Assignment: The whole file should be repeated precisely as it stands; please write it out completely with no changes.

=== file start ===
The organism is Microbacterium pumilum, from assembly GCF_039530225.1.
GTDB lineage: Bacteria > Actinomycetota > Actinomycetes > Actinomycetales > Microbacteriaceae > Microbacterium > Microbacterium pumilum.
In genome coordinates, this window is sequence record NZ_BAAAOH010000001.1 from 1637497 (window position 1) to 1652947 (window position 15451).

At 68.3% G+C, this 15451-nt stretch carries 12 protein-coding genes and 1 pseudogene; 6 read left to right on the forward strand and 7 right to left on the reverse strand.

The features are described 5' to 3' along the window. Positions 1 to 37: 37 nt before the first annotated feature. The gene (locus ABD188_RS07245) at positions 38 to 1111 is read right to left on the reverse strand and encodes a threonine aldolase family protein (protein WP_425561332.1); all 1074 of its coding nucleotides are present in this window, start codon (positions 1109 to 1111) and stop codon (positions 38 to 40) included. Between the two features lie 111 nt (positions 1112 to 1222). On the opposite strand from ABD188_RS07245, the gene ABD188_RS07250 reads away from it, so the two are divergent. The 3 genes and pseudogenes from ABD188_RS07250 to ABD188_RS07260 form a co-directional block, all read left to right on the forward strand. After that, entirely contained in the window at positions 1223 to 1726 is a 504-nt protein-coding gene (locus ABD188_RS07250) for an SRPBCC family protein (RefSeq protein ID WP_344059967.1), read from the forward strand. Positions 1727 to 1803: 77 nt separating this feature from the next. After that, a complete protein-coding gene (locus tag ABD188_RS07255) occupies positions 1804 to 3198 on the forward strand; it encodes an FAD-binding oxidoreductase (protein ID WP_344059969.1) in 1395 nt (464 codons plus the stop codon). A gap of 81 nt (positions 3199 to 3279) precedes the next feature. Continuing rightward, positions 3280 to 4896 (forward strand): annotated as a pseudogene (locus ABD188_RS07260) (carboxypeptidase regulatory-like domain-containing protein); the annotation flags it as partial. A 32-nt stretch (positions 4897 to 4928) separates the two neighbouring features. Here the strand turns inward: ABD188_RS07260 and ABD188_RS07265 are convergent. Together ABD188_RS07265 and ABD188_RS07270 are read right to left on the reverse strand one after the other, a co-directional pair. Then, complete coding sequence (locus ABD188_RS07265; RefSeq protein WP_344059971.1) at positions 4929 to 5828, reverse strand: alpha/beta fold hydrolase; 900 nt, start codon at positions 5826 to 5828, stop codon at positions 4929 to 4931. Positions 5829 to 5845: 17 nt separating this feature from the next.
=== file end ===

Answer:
The organism is Microbacterium pumilum, from assembly GCF_039530225.1.
GTDB lineage: Bacteria > Actinomycetota > Actinomycetes > Actinomycetales > Microbacteriaceae > Microbacterium > Microbacterium pumilum.
In genome coordinates, this window is sequence record NZ_BAAAOH010000001.1 from 1637497 (window position 1) to 1652947 (window position 15451).

At 68.3% G+C, this 15451-nt stretch carries 12 protein-coding genes and 1 pseudogene; 6 read left to right on the forward strand and 7 right to left on the reverse strand.

The features are described 5' to 3' along the window. Positions 1 to 37: 37 nt before the first annotated feature. The gene (locus ABD188_RS07245) at positions 38 to 1111 is read right to left on the reverse strand and encodes a threonine aldolase family protein (protein WP_425561332.1); all 1074 of its coding nucleotides are present in this window, start codon (positions 1109 to 1111) and stop codon (positions 38 to 40) included. Between the two features lie 111 nt (positions 1112 to 1222). On the opposite strand from ABD188_RS07245, the gene ABD188_RS07250 reads away from it, so the two are divergent. The 3 genes and pseudogenes from ABD188_RS07250 to ABD188_RS07260 form a co-directional block, all read left to right on the forward strand. After that, entirely contained in the window at positions 1223 to 1726 is a 504-nt protein-coding gene (locus ABD188_RS07250) for an SRPBCC family protein (RefSeq protein ID WP_344059967.1), read from the forward strand. Positions 1727 to 1803: 77 nt separating this feature from the next. After that, a complete protein-coding gene (locus tag ABD188_RS07255) occupies positions 1804 to 3198 on the forward strand; it encodes an FAD-binding oxidoreductase (protein ID WP_344059969.1) in 1395 nt (464 codons plus the stop codon). A gap of 81 nt (positions 3199 to 3279) precedes the next feature. Continuing rightward, positions 3280 to 4896 (forward strand): annotated as a pseudogene (locus ABD188_RS07260) (carboxypeptidase regulatory-like domain-containing protein); the annotation flags it as partial. A 32-nt stretch (positions 4897 to 4928) separates the two neighbouring features. Here the strand turns inward: ABD188_RS07260 and ABD188_RS07265 are convergent. Together ABD188_RS07265 and ABD188_RS07270 are read right to left on the reverse strand one after the other, a co-directional pair. Then, complete coding sequence (locus ABD188_RS07265; RefSeq protein WP_344059971.1) at positions 4929 to 5828, reverse strand: alpha/beta fold hydrolase; 900 nt, start codon at positions 5826 to 5828, stop codon at positions 4929 to 4931. Positions 5829 to 5845: 17 nt separating this feature from the next.